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Ophthalmology and Visual Sciences

Intrapapillary Hemorrhage

Intrapapillary Hemorrhage

Category(ies): Glaucoma, Neuro-ophthalmology
Contributor: Heather A. Stiff, MD; David A. Ramirez, MD; Nathaniel C. Sears, MD
Photographer: Antoinette Venckus

A 62-year-old female with primary open angle glaucoma was seen in the glaucoma clinic for follow-up and was incidentally found to have an intrapapillary hemorrhage in her right eye as shown below (figure 1). Intrapapillary hemorrhages are more common near the nasal border of the nerve in myopic eyes with tilted discs, and may be spontaneous or precipitated by acute disc edema, valsalva maneuver, or vitreopapillary traction [1]. The patient in this scenario was not myopic, and underwent echography to rule our optic nerve drusen or a vascular tumor. It was later revealed that she had been coughing recently, possible leading to a valsalva maneuver. These hemorrhages generally have a good prognosis and resolve spontaneously [1,2]. Of note, this hemorrhage is different than the typical peripapillary hemorrhage seen in normal tension glaucoma, which is located on the border of the border of the optic disc (see Optic Disc Hemorrhage in Normal Tension Glaucoma).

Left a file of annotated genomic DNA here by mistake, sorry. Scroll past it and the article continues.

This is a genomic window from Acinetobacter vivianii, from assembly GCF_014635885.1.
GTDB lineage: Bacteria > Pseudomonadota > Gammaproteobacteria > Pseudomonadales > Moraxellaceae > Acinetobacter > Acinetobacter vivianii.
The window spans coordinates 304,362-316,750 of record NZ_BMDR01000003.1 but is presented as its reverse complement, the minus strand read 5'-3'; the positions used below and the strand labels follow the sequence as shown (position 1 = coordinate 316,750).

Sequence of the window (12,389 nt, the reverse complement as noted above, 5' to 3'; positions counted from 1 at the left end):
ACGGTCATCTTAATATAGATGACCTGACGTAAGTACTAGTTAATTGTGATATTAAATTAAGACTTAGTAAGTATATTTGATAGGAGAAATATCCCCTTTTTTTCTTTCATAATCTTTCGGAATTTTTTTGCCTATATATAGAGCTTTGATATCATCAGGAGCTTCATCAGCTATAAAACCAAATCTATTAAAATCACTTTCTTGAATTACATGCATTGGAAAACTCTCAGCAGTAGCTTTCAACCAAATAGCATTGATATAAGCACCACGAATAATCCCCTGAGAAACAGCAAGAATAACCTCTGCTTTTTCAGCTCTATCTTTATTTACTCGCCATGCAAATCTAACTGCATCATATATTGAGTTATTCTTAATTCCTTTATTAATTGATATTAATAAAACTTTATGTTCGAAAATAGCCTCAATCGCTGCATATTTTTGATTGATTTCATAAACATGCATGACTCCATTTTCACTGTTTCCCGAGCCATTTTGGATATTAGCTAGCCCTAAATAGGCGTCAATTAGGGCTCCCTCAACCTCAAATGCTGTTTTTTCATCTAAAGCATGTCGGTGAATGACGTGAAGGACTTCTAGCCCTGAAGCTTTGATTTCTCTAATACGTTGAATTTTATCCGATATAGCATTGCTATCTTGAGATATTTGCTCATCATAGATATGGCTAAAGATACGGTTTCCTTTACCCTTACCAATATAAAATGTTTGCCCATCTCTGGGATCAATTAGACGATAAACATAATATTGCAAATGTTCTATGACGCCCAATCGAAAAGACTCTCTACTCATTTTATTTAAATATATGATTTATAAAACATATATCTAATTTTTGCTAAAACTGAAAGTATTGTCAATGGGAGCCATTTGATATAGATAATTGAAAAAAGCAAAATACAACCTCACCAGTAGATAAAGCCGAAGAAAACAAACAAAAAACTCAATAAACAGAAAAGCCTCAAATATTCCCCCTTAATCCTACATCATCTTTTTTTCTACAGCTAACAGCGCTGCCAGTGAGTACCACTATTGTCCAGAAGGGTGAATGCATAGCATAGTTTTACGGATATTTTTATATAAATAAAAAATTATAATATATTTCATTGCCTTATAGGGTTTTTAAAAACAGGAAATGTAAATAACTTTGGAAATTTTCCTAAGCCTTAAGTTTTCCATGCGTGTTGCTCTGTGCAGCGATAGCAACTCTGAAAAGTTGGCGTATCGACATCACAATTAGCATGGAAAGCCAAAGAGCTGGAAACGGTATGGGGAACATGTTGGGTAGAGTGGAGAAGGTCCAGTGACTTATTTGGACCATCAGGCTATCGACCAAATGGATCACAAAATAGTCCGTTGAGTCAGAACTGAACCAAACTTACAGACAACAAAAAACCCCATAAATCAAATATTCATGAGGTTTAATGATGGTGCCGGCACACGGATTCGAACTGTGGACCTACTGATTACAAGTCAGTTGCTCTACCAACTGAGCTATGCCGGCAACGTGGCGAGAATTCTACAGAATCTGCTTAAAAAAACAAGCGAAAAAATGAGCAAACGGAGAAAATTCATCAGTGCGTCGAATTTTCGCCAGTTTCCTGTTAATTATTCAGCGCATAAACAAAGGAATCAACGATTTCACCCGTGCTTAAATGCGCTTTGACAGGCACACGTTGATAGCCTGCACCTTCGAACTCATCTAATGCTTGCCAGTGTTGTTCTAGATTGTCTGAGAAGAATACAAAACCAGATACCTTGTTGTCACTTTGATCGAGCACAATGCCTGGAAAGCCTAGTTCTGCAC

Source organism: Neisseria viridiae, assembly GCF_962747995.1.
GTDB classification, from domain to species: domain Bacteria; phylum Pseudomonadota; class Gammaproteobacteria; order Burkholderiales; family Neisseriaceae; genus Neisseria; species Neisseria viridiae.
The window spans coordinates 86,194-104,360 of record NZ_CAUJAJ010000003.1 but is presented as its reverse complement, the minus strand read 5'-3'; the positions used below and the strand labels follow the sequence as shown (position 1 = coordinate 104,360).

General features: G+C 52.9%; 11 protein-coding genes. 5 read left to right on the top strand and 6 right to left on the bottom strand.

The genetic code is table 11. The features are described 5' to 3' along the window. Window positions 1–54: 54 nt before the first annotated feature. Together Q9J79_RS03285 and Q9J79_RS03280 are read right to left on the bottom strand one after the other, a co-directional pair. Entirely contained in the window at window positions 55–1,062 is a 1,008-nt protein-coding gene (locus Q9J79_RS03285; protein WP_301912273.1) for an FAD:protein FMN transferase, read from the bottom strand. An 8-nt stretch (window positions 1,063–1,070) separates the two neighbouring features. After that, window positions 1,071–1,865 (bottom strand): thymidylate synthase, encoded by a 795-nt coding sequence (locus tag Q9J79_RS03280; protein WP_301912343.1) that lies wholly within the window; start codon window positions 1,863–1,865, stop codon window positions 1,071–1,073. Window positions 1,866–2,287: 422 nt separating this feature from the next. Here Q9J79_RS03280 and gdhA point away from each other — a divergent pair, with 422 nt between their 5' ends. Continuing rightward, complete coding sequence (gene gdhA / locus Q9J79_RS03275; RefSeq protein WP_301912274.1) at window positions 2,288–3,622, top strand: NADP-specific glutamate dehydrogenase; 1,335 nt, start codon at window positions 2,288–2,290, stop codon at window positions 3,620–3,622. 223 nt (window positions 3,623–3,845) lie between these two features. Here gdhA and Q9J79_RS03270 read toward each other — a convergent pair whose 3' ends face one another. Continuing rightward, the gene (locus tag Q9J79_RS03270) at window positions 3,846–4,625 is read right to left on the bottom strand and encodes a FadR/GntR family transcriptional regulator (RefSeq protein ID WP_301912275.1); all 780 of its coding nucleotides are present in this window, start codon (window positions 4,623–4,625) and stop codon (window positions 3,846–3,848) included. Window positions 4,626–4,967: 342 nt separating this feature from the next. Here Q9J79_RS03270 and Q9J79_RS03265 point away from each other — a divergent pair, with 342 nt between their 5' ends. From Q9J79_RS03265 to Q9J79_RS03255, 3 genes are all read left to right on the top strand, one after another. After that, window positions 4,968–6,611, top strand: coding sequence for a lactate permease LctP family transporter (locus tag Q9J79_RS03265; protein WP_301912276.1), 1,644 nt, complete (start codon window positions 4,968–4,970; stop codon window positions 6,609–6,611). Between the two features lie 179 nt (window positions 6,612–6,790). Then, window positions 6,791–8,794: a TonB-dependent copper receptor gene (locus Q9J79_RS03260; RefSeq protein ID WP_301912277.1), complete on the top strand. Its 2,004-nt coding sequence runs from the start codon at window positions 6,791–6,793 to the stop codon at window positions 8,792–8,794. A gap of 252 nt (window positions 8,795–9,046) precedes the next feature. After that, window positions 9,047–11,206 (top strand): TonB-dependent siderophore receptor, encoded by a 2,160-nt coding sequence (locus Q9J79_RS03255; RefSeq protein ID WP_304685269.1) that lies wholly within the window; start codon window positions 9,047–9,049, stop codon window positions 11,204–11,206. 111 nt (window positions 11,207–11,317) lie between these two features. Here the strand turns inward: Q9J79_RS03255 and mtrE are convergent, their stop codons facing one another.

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Figure 1. Color fundus photography of the right eye shows an intrapapillary hemorrhage of the superior portion of the optic nerve extending from 11:30-1:00 with adjacent hyperemia of the optic disc.
  • Kokame GT, Yamamoto I, Kishi S, Tamura A, Drouilhet JH. Intrapapillary hemorrhage with adjacent peripapillary subretinal hemorrhage. Ophthalmology 2004;111(5):926-930. DOI: 10.1016/j.ophtha.2003.08.040
  • Moon IH, Lee SC, Kim M. Intrapapillary hemorrhage with concurrent peripapillary and vitreous hemorrhage in two healthy young patients. BMC Ophthalmol 2018;18(1):172. DOI: 10.1186/s12886-018-0833-z

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